Gitonium: The first six weeks

Six weeks ago, I decided to stop thinking about doing side projects and instead commit to finishing one. I’ve said this before, but primarily just to myself.

Bart Simpson on the whiteboard, writing he must finish his side projects. Telling it to the world is an entirely different matter. I decided to announce it publicly: I’m making an app! 🎉

I must finish one side project before starting another

A little while after having kids, I mostly stopped doing side projects and stopped posting on Twitter. Renovating a house, taking care of children, plus a full-time job will eat up most of your time. I didn’t have the surplus energy for much more.

I’ve been an iOS developer for ten years now, and before that, I worked for years on a desktop app. Nowadays, I mainly help teammates fix issues, interview developers, plan stuff, deal with releases or Continuous Integration problems, deal with app reviewers, or solve complex merge conflicts—very little of what I characterize as “creative” work.

I have wanted to start a side project for a long time. Preferably an app I could use myself. I’m no business- or marketing genius, and I’ve read my fair share of stories about indie apps with zero users, so by building something for myself, I’ll make sure it gets at least one user: me.

I’ve long been thinking about what kind of app I should build, and I want to make a desktop app again. There is one thing that I have had a constant relationship with, pretty much since day one as a developer, and that is version control. More specifically: Git.

As a consequence of my job, I’ve become quite the Git power user over the years, and one of its most painful experiences is merging branches and dealing with merge conflicts. I do this all the time, and I have a lot to say about how merging could be made more accessible. I feel that I can add serious value here, so this is where I decided to focus my efforts.

This is Git
xkcd: This is Git

Before I can start solving those problems, I need to build many components. I need code that speaks to the Git repository. I need views to display changes and diffs. I need to show code changes over time and reveal similarities, patterns, and repetitions. At first, I’ll use these components to build a simple Git client, and after that, I will take on improving the merge process.

It’ll be worth all the effort if this app can cut my average merge time in half at work. I think it will reduce it far more.

I am returning to my roots by making a desktop app for the Mac again. It will be fun, it will be mine, and no product manager shall come near it!

I’m journalling daily on this project. I’m also documenting everything and posting regular status updates on Twitter.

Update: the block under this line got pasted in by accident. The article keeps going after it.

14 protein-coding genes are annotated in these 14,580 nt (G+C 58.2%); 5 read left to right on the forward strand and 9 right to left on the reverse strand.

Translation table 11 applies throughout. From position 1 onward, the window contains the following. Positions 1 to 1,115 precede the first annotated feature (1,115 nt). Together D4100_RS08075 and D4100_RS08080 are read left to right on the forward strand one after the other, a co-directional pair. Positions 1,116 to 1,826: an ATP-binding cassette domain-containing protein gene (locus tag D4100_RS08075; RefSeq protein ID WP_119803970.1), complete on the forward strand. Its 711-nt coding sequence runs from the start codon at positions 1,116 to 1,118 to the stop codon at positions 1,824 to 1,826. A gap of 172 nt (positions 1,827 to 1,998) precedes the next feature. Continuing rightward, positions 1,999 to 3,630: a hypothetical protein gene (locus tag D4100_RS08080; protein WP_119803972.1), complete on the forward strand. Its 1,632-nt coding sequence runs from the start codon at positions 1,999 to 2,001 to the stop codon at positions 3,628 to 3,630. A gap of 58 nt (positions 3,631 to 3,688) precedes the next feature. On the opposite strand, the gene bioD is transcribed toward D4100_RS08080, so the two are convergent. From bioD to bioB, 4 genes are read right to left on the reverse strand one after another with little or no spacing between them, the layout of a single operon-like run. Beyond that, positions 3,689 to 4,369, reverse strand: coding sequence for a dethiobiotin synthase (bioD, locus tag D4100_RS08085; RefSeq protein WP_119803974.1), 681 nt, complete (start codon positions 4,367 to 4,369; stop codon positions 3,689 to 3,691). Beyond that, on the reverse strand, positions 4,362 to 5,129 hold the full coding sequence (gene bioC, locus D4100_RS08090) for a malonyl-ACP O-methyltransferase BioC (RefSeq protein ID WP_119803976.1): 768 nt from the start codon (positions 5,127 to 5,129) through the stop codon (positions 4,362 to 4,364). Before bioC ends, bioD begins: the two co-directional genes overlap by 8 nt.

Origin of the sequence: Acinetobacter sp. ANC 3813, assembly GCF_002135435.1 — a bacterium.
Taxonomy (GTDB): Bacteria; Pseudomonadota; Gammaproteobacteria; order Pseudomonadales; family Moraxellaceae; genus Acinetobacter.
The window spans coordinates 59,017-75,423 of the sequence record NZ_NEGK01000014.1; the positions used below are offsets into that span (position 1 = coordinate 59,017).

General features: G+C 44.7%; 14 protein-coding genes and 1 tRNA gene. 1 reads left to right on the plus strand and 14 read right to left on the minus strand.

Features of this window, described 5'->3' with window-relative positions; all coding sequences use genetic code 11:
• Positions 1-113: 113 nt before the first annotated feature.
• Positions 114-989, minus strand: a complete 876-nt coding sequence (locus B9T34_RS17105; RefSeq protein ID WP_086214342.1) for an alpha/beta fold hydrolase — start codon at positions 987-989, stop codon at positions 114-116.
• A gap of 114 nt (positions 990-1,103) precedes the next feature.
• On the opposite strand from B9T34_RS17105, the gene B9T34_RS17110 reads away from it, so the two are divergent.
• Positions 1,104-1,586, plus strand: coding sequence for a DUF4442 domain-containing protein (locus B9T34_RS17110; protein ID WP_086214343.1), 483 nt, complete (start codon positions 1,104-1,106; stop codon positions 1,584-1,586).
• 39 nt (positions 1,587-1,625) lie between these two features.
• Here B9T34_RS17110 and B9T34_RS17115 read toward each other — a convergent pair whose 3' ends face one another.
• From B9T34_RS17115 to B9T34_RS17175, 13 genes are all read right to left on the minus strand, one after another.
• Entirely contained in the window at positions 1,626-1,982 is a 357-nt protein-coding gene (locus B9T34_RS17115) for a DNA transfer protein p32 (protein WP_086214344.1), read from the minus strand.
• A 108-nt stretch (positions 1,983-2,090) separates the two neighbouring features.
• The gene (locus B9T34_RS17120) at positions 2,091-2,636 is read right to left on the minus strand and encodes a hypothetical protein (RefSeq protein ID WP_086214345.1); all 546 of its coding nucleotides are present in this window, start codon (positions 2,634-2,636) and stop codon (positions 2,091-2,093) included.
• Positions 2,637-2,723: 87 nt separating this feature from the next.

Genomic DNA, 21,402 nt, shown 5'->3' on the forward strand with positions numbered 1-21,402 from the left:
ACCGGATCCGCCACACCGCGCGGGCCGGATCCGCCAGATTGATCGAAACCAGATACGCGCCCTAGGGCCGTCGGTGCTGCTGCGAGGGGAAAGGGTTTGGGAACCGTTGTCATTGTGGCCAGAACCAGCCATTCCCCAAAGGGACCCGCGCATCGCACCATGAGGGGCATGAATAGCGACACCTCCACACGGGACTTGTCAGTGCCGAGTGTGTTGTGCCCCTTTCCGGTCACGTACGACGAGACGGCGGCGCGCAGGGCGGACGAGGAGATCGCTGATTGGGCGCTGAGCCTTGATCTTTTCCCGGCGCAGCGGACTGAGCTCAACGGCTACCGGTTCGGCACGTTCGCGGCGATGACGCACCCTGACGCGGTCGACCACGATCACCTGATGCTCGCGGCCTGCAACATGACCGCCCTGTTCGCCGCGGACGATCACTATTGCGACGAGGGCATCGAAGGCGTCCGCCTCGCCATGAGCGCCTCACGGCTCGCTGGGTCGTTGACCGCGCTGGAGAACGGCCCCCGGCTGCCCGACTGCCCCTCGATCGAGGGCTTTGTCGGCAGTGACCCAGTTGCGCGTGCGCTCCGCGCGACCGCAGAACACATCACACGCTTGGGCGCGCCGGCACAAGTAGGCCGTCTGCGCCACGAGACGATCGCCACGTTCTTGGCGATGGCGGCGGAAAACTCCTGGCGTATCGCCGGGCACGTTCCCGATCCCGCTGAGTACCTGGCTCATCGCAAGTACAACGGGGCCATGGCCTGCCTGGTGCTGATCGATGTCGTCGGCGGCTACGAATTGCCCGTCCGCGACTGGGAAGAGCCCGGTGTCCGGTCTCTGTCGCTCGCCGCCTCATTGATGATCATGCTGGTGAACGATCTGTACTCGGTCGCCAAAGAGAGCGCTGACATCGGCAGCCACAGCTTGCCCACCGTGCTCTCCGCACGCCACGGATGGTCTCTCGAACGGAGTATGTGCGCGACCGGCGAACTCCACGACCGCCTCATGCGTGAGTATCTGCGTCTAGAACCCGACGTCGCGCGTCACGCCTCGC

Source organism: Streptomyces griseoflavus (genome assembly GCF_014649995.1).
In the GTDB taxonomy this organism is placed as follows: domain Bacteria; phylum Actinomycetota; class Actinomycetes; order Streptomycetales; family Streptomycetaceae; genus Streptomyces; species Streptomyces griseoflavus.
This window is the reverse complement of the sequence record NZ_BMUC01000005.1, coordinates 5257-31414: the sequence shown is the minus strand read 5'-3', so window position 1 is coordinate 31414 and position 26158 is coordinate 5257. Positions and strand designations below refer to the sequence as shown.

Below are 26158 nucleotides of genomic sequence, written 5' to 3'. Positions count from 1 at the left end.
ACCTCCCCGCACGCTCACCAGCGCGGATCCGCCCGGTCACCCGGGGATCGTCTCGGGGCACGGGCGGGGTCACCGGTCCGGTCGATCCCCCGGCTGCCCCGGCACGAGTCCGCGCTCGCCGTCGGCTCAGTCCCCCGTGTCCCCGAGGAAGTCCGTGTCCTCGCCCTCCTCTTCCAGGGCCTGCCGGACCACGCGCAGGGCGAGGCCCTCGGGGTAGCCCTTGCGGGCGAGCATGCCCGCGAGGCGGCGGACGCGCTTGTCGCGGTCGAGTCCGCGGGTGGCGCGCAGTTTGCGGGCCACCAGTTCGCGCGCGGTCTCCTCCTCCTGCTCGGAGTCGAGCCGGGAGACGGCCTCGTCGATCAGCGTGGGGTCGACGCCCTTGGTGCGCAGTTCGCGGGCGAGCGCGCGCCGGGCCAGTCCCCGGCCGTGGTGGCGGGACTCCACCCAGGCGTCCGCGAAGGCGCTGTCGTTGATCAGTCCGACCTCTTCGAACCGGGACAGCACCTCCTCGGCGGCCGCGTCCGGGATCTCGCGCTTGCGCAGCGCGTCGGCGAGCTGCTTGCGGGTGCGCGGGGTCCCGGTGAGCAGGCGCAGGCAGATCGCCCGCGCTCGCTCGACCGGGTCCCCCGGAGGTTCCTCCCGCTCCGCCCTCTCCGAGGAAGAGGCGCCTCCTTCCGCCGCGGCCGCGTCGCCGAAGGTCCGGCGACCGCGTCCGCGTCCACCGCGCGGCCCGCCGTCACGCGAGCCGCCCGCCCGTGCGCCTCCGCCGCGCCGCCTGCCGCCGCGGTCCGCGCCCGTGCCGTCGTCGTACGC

The beginning

I began by announcing the name: Gitonium. I mostly picked that name because it starts with Git and the dot com domain was available.

I have this quirk where I don’t feel like an app project is serious unless it has a proper icon, so I drew a beta version, inspired by the “Launched”-style of Charlie Chapman. I will need to make the release version later, but I feel like this sets the right tone for now.

Next, I decided to build with SwiftUI because that excites me. So-called experts keep talking about the importance of finding product/market fit, but right now, I’m not worrying too much about that; there are tons of other Git apps. What concerns me more is product/founder fit. If I’m going to stand a chance of finishing this project and shipping this app, then I have to create systems to fit this project around myself and my lifestyle so that I’ll want to spend the evenings and the weekends working on it. The work has to feel like play.

Another thing I’m doing that perhaps goes against what people recommend is that I am not cutting corners to get to an MVP as fast as possible. This project will succeed because my only definition of failure would be if I ended up not using the app. I’m building this, slowly and meticulously, with as many unit tests as practical. To stay creative, I have to avoid getting bogged down with bugs and technical debt. I have to remain as much as possible in the creative zone to be happy. It shouldn’t be too complicated or take long to fix a bug. Problem domains must be self-contained and small enough that I can work on each in isolation, unfazed by any noise from kids and family in the background.

I decided to build Gitonium using The Composable Architecture because I wanted to explore building apps in this way and because it works well with SwiftUI. I’m following their principle of hyper-modularization, using Swift Package Manager to enforce separation of concerns. At the time of writing, I am up to thirteen modules!

So, what’s the current status? In general, I’m thrilled with how far I’ve gotten.

This is what Gitonium looked like on April 22nd, using just dummy data: (very) Early Gitonium Screenshot

And here’s what it looks like a month later with real data: (very) Early Gitonium Screenshot

I’ve spent the last weeks of May working on my Diff component. It’s central to everything I plan to do, so I have to get it right. So far, it has been the most challenging part of the project, but that was as expected. Last night, I finished the final pieces of the code for coloring changed lines, so I am now ready to start on the second part of the app. The first part was displaying branches, commits, and diffs. The second part is the interface and functionality to perform a commit. I do not doubt that this will prove just as challenging as the first part, but the good news is I am having so much fun with this!

Thank you so much for reading and following along! ❤️

Until next time!


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